"When the last one falls, I must go too." Jonsy the protagonist, stricken with pneumonia, of
"The Last Leaf" by O. Henry makes this bleak, morbid statement to her friend Sue. In a brief but
powerful burst O. Henry uses setting, characterization, and imagery to eloquently show the folly of
wishing for death.
In O. Henry's “The Last Leaf” the story is set “In a little district west of Washington Square
where the streets have run crazy and broken themselves into small strips called “places”.” This setting
description helps to set the mood, and tone of the story which help to impose the authors theme, and
motive upon the reader. The setting also helps to describe the resources at hand to “combat” the
pneumonia mentioned later in the story, because they are in a small district in a large city they find
themselves unable to “combat” the pneumonia effectively with traditional methods.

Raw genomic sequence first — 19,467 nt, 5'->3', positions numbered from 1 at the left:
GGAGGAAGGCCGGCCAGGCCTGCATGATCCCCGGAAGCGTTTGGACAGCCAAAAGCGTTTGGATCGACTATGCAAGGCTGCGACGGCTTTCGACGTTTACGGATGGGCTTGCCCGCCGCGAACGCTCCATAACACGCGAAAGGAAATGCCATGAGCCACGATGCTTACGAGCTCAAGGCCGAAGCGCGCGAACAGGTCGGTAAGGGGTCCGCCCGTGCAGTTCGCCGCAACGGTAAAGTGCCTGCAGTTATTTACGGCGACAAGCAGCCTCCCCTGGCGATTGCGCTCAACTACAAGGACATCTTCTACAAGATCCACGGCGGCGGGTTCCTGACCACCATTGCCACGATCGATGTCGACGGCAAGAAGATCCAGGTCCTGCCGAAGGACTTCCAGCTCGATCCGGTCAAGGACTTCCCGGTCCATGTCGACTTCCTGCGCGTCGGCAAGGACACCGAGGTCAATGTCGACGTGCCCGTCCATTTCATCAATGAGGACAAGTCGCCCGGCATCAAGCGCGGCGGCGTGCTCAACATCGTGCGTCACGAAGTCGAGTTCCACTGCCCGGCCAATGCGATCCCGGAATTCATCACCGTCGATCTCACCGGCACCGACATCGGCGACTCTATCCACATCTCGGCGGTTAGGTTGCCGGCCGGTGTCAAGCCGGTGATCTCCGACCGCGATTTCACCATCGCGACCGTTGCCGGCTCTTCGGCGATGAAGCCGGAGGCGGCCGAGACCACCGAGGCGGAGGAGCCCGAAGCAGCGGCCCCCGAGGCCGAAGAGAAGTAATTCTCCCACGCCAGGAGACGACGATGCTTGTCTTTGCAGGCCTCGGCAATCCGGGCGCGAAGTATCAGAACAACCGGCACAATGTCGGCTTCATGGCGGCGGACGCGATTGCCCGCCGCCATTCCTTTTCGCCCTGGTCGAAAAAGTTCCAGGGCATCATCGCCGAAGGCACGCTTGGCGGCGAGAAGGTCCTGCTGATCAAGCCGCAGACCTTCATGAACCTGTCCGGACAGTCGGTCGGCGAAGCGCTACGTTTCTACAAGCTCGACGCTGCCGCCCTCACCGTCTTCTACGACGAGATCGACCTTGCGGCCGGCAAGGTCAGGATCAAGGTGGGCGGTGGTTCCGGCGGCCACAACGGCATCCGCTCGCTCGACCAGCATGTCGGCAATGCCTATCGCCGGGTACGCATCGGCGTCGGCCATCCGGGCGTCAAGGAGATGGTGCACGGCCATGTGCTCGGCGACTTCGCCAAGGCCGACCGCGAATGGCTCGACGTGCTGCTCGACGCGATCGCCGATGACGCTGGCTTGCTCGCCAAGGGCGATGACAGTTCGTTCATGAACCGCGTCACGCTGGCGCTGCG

Also, in “The Last Leaf”, O. Henry uses characterization frequently, by telling the reader what
Jonsy is thinking and also by telling us directly how she is or what she is doing. One example of the
indirect characterization is when Jonsy tells Sue how she feels about dieing and that she feels she is
ready to die. Though the author also directly states that sue is distraught by what Jonsy has said to her
Imagery is also employed in “The Last Leaf”, whether it is sight imagery or sound imagery
“The Last Leaf” contains it all. An example of sight imagery is how Jonsy seems to feel about the ivy
vine outside her window, she feels as though the leaves on the vine are her clock to death. Then an
example of sound and touch imagery are when Jonsy and sue both describe the howling wind outside
as “beating rain and fierce gusts of wind that had endured through the livelong night, there yet stood
out against the brick wall one ivy leaf.” the significance of the imagery employed...